Hi, I’m Emily, and I began my new role as a Marketing Coordinator for Aeroflow Sleep last week. I’m excited to be a part of a company, like Aeroflow Sleep, whose mission is to not only help patients feel and live better, but to also help patients receive the durable medical equipment and supplies they need without added stress, complexity, or costs.
Since beginning my new role, I have taken a deep dive into educating myself on all things sleep apnea; and I thought it might be fun to share with you all what I’ve learned so far! I’m hoping some of my new-found knowledge will resonate with others who may have recently been diagnosed with sleep apnea and are on a similar learning journey, or with those who are new to the Aeroflow Sleep family, just like me!
My CPAP Learning Journey
If you would have asked me before joining this team: “what is sleep apnea” or “why should it be treated,” I don’t think I would have been able to give you a solid, educated answer. I knew some of my friends and family members used CPAP machines to treat their sleep apnea, but I naively thought that this diagnosis simply meant that they snored loudly; that their primary reason for seeking treatment was to help those who had to listen to their loud snoring. In other words, I thought treating sleep apnea was a luxury; not a necessity for a serious medical condition. Boy, was I wrong!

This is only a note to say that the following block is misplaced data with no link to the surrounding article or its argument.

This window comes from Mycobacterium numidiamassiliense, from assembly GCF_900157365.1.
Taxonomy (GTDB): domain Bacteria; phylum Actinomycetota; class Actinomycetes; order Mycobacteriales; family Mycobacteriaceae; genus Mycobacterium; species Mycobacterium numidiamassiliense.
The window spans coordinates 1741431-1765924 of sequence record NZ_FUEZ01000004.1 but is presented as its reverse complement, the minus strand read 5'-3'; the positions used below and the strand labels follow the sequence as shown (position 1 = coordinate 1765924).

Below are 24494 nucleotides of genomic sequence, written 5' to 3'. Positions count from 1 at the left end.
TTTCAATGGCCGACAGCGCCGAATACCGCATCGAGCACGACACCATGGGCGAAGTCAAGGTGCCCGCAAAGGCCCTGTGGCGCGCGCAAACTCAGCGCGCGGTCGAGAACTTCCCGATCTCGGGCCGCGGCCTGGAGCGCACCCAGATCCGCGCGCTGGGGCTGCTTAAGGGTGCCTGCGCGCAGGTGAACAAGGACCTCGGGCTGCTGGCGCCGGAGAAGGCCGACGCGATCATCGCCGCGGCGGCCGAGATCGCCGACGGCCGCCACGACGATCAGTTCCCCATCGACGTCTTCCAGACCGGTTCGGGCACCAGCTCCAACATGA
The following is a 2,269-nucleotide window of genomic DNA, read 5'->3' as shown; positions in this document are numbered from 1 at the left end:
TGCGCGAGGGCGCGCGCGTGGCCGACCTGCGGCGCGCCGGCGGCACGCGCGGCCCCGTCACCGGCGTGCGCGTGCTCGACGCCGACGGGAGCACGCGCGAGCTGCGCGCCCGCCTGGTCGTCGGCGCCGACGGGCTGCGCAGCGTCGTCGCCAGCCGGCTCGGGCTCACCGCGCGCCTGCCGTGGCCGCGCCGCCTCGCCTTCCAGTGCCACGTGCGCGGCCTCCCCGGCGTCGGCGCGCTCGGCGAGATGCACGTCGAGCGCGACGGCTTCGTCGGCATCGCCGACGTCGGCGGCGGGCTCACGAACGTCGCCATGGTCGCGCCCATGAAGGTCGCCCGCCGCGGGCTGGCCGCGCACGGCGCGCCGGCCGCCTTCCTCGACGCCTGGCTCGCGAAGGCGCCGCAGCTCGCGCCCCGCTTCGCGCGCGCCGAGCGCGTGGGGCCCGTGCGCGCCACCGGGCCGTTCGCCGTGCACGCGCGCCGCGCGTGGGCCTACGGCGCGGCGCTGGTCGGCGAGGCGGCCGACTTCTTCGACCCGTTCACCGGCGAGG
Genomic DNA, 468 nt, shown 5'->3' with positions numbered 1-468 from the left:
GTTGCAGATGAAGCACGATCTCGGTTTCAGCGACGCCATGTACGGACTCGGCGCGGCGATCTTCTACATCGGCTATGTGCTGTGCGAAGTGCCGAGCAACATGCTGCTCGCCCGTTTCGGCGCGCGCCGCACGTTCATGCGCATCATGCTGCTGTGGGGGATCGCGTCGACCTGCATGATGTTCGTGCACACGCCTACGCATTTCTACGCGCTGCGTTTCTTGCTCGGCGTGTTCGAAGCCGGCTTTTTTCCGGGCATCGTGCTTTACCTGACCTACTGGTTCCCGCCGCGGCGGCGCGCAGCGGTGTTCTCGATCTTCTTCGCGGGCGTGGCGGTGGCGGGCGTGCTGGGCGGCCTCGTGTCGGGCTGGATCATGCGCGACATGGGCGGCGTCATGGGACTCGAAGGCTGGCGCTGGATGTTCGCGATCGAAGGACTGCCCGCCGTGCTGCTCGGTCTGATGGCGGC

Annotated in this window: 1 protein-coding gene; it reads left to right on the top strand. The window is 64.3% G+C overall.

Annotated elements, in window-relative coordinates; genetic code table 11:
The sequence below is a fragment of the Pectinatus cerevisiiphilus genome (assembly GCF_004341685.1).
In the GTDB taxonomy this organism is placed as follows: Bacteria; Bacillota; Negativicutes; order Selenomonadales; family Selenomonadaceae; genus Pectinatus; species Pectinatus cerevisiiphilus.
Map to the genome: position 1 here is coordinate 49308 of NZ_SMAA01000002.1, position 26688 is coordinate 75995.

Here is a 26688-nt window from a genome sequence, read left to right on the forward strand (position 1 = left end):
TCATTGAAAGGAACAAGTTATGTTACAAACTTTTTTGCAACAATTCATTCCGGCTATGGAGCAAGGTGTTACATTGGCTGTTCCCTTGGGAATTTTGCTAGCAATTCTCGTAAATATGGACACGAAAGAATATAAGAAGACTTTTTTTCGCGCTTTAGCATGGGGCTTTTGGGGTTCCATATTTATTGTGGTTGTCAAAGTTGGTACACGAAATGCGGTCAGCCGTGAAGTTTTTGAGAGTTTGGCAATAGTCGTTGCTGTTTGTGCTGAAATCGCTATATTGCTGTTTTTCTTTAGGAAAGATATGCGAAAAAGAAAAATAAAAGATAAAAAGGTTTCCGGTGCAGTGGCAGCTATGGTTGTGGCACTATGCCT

To correct my misguided assumptions, I began by reading Aeroflow Sleep’s medically reviewed blog, watching episodes on their YouTube channel (which is full of helpful information; if you’ve never checked it out, you should,) and—of course—by falling down the rabbit hole that is Google. All that to say, I’ve read and watched a lot since I joined the team, so I am excited to break it down for you in a way that I hope is easy to digest! So, let’s get into it!
What Is Sleep Apnea?
According to the National Heart, Lung and Blood Institute, “sleep apnea is a common condition in which the body stops and restarts breathing several times while sleeping.” Sleep apnea can be broken down into three major types:
- Obstructive sleep apnea (OSA,) or the most common type of sleep apnea, occurs when the upper airway is regularly blocked while sleeping, which reduces or completely stops the body from breathing.
- Central sleep apnea (CSA) happens when the brain does not send the body signals to breathe while sleeping.
- Complex sleep apnea is a mix between both obstructive and central sleep apnea, which is why complex sleep apnea may also be called mixed sleep apnea.
"Sleep apnea is a common condition in which the body stops and restarts breathing several times while sleeping."
- The National Heart, Lung and Blood Institute
The gist is that when the body stops regularly breathing for a period of time while sleeping, that’s what is referred to as sleep apnea.
Why Should You Treat Sleep Apnea?